In: Gut, Vol. 56, No. 4, 04.2007, p. 504-508.

Research output: Contribution to journalArticle

Pardi, DS, Loftus, Jr, EV, Smyrk, TC, Kammer, PP, Tremaine, WJ, Schleck, CD, Harmsen, WS, Zinsmeister, AR, Melton, LJ & Sandborn, WJ 2007, 'The epidemiology of microscopic colitis: A population based study in Olmsted County, Minnesota', Gut, vol. 56, no. 4, pp. 504-508. https://doi.org/10.1136/gut.2006.105890
Pardi, Darrell S. ; Loftus, Jr, Edward Vincent ; Smyrk, Thomas Christopher ; Kammer, Patricia P. ; Tremaine, William J. ; Schleck, Cathy D. ; Harmsen, W. Scott ; Zinsmeister, Alan R. ; Melton, L. Joseph ; Sandborn, William J. / The epidemiology of microscopic colitis : A population based study in Olmsted County, Minnesota. In: Gut. 2007 ; Vol. 56, No. 4. pp. 504-508.
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abstract = "Objective: Although the epidemiology of microscopic colitis has been described in Europe, no such data exist from North America. We studied the incidence, prevalence and temporal trends of microscopic colitis in a geographically defined US population. Design and setting: In this population based cohort study, residents of Olmsted County, Minnesota, with a new diagnosis of microscopic colitis, and all who had colon biopsies for evaluation of diarrhoea, between 1 January 1985 and 31 December 2001 were identified. Biopsies were reviewed for confirmation (cases) and to identify missed cases (diarrhoea biopsies). Main outcome measures: Incidence rates, age and sex adjusted to the 2000 US white population. Poisson regression assessed the association of calendar period, age and sex with incidence. Results: We identified 130 incident cases for an overall rate of 8.6 cases per 100 000 person-years. There was a significant secular trend, with incidence increasing from 1.1 per 100 000 early in the study to 19.6 per 100 000 by the end (p<0.001). Rates increased with age (p<0.001). By subtype, the incidence was 3.1 per 100 000 for collagenous colitis and 5.5 per 100 000 for lymphocytic colitis. Collagenous colitis was associated with female sex (p<0.001 ) but lymphocytic colitis was not. Prevalence (per 100 000 persons) on 31 December 2001 was 103.0 (39.3 for collagenous colitis and 63.7 for lymphocytic colitis). Conclusions: The incidence of microscopic colitis has increased significantly over time, and by the end of the study, the incidence and prevalence were significantly higher than reported previously. Microscopic colitis is associated with older age, and collagenous colitis is associated with female sex.",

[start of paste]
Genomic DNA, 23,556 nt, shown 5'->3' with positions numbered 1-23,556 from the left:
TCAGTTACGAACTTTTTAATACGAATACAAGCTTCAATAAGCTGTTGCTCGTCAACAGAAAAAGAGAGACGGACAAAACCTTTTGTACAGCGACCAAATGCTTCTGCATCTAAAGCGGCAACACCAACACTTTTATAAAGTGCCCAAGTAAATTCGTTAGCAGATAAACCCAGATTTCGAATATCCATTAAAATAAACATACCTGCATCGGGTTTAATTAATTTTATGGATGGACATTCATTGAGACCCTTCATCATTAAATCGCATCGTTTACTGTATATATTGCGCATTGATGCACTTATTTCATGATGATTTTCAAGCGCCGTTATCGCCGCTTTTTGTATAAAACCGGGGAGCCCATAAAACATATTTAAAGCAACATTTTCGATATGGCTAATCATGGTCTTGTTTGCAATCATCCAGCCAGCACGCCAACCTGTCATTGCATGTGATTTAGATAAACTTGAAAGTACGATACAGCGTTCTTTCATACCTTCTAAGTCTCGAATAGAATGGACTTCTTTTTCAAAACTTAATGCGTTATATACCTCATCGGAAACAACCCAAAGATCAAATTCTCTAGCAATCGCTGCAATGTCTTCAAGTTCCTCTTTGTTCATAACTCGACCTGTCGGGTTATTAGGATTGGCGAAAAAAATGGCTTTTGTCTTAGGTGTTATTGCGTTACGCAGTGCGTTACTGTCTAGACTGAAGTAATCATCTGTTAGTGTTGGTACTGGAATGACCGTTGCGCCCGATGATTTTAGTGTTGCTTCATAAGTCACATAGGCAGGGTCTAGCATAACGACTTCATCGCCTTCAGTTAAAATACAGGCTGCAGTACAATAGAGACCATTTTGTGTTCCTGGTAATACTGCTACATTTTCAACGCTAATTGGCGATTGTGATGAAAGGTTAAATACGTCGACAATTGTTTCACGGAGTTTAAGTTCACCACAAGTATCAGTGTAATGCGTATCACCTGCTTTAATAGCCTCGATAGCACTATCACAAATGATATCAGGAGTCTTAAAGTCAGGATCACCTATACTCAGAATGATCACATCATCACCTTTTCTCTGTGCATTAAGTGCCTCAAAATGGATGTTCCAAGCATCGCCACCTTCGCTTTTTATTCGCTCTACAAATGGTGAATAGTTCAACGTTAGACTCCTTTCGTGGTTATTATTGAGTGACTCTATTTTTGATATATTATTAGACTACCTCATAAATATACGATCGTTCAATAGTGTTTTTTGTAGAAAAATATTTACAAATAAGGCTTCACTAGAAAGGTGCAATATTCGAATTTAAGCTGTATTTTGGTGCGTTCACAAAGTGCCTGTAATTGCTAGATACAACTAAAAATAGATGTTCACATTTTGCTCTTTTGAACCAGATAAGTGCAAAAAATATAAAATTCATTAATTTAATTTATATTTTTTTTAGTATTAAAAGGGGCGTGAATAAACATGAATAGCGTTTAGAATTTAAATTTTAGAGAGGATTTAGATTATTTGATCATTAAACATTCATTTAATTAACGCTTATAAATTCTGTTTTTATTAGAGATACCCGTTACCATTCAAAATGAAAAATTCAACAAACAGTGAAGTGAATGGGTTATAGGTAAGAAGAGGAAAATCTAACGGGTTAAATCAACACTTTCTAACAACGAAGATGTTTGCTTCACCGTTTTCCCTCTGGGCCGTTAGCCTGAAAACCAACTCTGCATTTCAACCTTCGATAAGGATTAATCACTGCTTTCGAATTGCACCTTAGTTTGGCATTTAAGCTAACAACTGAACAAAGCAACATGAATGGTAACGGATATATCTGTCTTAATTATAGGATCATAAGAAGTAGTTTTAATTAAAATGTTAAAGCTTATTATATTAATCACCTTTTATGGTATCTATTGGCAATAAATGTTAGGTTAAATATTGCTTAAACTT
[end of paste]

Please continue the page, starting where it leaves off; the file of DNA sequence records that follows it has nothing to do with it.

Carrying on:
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AU - Tremaine, William J.

AU - Schleck, Cathy D.